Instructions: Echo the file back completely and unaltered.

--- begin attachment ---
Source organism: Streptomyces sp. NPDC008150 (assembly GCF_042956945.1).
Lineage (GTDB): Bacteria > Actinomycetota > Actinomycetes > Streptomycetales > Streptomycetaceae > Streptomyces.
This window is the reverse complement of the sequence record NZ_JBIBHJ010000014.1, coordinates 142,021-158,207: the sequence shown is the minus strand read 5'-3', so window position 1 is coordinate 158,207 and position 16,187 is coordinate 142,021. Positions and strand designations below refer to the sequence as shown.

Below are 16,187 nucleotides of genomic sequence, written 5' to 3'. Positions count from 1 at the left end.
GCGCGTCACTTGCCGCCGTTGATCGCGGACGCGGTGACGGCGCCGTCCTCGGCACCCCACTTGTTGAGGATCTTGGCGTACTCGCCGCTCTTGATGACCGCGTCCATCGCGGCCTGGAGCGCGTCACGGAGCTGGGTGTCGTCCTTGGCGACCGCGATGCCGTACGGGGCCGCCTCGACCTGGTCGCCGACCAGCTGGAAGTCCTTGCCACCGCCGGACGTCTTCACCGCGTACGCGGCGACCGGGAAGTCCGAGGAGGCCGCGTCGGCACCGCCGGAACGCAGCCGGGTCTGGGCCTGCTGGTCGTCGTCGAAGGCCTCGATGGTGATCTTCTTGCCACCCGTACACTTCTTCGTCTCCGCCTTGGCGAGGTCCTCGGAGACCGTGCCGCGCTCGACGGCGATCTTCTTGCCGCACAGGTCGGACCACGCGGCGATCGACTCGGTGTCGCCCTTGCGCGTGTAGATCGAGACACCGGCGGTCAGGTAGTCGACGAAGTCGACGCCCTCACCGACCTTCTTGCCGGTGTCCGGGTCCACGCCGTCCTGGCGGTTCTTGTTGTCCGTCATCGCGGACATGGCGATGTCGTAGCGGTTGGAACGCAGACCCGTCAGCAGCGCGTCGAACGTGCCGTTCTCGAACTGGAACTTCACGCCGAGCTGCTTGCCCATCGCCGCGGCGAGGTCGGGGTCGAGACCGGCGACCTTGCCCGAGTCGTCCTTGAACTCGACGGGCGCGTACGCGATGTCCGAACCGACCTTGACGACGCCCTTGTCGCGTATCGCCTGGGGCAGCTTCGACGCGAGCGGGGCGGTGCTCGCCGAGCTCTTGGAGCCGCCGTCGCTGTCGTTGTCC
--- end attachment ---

Source organism: Streptomyces sp. NPDC008150 (assembly GCF_042956945.1).
Lineage (GTDB): Bacteria > Actinomycetota > Actinomycetes > Streptomycetales > Streptomycetaceae > Streptomyces.
This window is the reverse complement of the sequence record NZ_JBIBHJ010000014.1, coordinates 142,021-158,207: the sequence shown is the minus strand read 5'-3', so window position 1 is coordinate 158,207 and position 16,187 is coordinate 142,021. Positions and strand designations below refer to the sequence as shown.

Below are 16,187 nucleotides of genomic sequence, written 5' to 3'. Positions count from 1 at the left end.
GCGCGTCACTTGCCGCCGTTGATCGCGGACGCGGTGACGGCGCCGTCCTCGGCACCCCACTTGTTGAGGATCTTGGCGTACTCGCCGCTCTTGATGACCGCGTCCATCGCGGCCTGGAGCGCGTCACGGAGCTGGGTGTCGTCCTTGGCGACCGCGATGCCGTACGGGGCCGCCTCGACCTGGTCGCCGACCAGCTGGAAGTCCTTGCCACCGCCGGACGTCTTCACCGCGTACGCGGCGACCGGGAAGTCCGAGGAGGCCGCGTCGGCACCGCCGGAACGCAGCCGGGTCTGGGCCTGCTGGTCGTCGTCGAAGGCCTCGATGGTGATCTTCTTGCCACCCGTACACTTCTTCGTCTCCGCCTTGGCGAGGTCCTCGGAGACCGTGCCGCGCTCGACGGCGATCTTCTTGCCGCACAGGTCGGACCACGCGGCGATCGACTCGGTGTCGCCCTTGCGCGTGTAGATCGAGACACCGGCGGTCAGGTAGTCGACGAAGTCGACGCCCTCACCGACCTTCTTGCCGGTGTCCGGGTCCACGCCGTCCTGGCGGTTCTTGTTGTCCGTCATCGCGGACATGGCGATGTCGTAGCGGTTGGAACGCAGACCCGTCAGCAGCGCGTCGAACGTGCCGTTCTCGAACTGGAACTTCACGCCGAGCTGCTTGCCCATCGCCGCGGCGAGGTCGGGGTCGAGACCGGCGACCTTGCCCGAGTCGTCCTTGAACTCGACGGGCGCGTACGCGATGTCCGAACCGACCTTGACGACGCCCTTGTCGCGTATCGCCTGGGGCAGCTTCGACGCGAGCGGGGCGGTGCTCGCCGAGCTCTTGGAGCCGCCGTCGCTGTCGTTGTCC